A series of black Friesian horse paintings were her first foray into equine art. She started with black pastels and worked exclusively in that medium. A pastel is sort of a cross between a stick of chalk and a crayon. They are known for being used to create vibrant art.

“I learned everything from my pastels,” she said. “I now work in pastels, gouache, watercolor and acrylics depending on the size of the painting.”

Seven years ago she made a deliberate choice to change the tone of her artwork. From that change, “Happy Dave,” a brightly colored horse with an oversized nose, was born. “Happy Horses” spurred the subsequent “Nosey Dog,” “Nosey Cow,” and “Hairy Highland Cattle” that are distinctive in the use of bright colors and lifelike expressions that create an uplifting and energetic vibe.

“I just couldn’t resist creating soft, loving animals,” she said.

Even though the happy themed artwork is most popular among clients, she is still enraptured by one of Europe’s oldest horse breeds, the Friesian horse.

“I have so many more I want to do,” she said.

A fulfilling career

MacArthur said it was never part of her plan to be a full-time artist. Painting was something she chose to do on a day off from work. But once her work started selling online, she pursued her passion and never looked back.

“I got to work from home while my kids were at school so I was always there for them,” she said. “That was the best thing about it all.”

In part, she credits author Paulo Coelho and his novel, The Alchemist, for finding a new outlook on life. Through reading the Alchemist she realized that her own life was a journey and that she had to enjoy it. The novel tells the story of Santiago, an Andalusian shepherd boy who dreamt of exotic travel to find rich treasure. The treasures Santiago finds along the way teaches readers, about the essential wisdom of listening to one’s heart, learning to read the omens strewn along life’s path, and following dreams.

“I realized my own life had no awareness about me being on a journey and that book was a self-discovery on how to awaken to my own life as a journey and enjoy it,” she said. “I met people and places I probably wouldn’t have noticed before.”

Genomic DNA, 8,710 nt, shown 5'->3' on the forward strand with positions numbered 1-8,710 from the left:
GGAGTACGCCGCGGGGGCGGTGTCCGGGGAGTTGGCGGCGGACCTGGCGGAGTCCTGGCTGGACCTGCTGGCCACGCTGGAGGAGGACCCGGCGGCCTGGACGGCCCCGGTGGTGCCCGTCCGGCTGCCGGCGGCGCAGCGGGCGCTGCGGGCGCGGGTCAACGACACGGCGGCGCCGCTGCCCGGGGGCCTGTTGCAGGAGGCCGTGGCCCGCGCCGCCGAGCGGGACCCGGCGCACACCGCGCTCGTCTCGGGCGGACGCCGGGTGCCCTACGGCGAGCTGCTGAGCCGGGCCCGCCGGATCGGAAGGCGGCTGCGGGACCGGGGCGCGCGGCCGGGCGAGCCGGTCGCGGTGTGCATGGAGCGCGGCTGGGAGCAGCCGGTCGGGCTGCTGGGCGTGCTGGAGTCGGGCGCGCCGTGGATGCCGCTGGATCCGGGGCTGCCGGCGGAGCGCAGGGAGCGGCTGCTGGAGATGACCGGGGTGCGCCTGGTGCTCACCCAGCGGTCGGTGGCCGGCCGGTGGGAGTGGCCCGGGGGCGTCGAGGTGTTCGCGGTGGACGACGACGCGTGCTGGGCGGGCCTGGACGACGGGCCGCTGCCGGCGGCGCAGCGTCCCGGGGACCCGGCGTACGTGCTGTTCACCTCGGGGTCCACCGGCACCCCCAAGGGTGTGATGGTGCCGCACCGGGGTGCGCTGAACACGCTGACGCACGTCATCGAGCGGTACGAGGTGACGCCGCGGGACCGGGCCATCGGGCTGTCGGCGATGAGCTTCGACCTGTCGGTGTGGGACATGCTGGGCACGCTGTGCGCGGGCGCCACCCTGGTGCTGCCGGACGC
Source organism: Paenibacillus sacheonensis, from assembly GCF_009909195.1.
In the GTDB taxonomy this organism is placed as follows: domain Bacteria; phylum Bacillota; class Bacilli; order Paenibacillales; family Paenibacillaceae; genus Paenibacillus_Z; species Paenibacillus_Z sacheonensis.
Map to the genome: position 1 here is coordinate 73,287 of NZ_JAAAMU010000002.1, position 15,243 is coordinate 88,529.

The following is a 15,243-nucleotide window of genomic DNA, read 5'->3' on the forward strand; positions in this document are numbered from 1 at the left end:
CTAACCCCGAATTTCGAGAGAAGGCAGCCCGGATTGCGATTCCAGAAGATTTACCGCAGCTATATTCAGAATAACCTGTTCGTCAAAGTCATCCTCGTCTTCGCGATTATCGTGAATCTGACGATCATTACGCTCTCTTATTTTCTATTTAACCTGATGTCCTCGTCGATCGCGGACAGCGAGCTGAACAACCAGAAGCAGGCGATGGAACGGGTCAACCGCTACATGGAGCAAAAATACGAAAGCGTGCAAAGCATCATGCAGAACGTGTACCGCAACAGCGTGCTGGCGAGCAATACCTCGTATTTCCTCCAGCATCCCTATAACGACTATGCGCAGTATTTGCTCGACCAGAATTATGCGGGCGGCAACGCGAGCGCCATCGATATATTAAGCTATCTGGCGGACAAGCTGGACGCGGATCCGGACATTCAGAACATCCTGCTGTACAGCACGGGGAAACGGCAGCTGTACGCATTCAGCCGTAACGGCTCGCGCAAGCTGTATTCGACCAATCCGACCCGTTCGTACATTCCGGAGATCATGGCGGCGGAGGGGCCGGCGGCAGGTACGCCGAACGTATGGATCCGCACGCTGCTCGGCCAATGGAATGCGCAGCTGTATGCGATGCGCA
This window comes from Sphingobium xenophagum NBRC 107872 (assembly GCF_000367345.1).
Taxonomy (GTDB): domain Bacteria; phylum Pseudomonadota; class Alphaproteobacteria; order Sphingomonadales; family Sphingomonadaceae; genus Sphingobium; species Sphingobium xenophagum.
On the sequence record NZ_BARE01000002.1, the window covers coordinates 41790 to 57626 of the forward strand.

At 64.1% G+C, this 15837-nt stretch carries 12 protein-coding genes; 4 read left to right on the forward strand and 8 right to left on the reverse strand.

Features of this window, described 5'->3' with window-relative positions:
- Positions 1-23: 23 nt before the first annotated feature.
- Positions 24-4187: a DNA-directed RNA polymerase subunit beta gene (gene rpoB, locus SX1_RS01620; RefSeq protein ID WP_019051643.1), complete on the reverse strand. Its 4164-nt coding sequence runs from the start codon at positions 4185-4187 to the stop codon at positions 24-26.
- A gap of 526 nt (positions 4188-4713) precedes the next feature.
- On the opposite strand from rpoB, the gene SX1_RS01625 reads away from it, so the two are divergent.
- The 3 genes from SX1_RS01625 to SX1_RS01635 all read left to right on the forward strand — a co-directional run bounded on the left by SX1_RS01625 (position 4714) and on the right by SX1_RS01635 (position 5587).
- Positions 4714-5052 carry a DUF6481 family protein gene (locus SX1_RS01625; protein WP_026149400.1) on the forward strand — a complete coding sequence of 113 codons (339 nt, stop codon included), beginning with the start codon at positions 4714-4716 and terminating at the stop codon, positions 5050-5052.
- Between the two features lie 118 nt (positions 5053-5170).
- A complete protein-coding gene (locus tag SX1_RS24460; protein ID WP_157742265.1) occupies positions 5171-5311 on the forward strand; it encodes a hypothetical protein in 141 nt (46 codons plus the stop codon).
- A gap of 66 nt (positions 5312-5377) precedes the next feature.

For the first time in MacArthur’s career, she has a waiting list for commissioned work.

“I think that means I must be doing OK,” she said. “I am always so grateful that I have customers who want to buy my artwork.”

When a client commissions her work, she works directly from photographs submitted from around the world. And clients are moved by her work. Customer Dave Bowen hired MacArthur to paint a portrait of the family dog that had passed on. In an online review Bowen posted, “It is simply stunning, you have captured every aspect of our wonderful boy perfectly….and those eyes! It is him staring lovingly back at us as he always used to.”

“When customers give me feedback and say that their painting makes them smile every time they look at it, then I’ve achieved what I wanted to contribute to artwork – to make people smile,” she said.

Horses, highland cows and dogs are the main subjects for all her commissioned work. The most requested styles are the “happy horse” and “nosey dog.” She recently finished a large highland cow painting for a family of seven. The painting depicts seven highland cows in a row, each one depicting a member of the family.

When working on pieces born from her creativity, she works from photographs she has taken and other images she has seen. She chooses an expression, for example the softness of an eye, from one and the color from another and puts it all together to create a unique piece of art.

Artist Shirley MacArthur

“I now feel very blessed because I love my work and life,” she said. “I’m not hugely successful financially, but feel very wealthy nonetheless.”




Shirley MacArthur’s original paintings and prints can be found at, on EBay UK and Amazon UK. She recently started selling on offers print-on-demand as well and she sells prints through that site.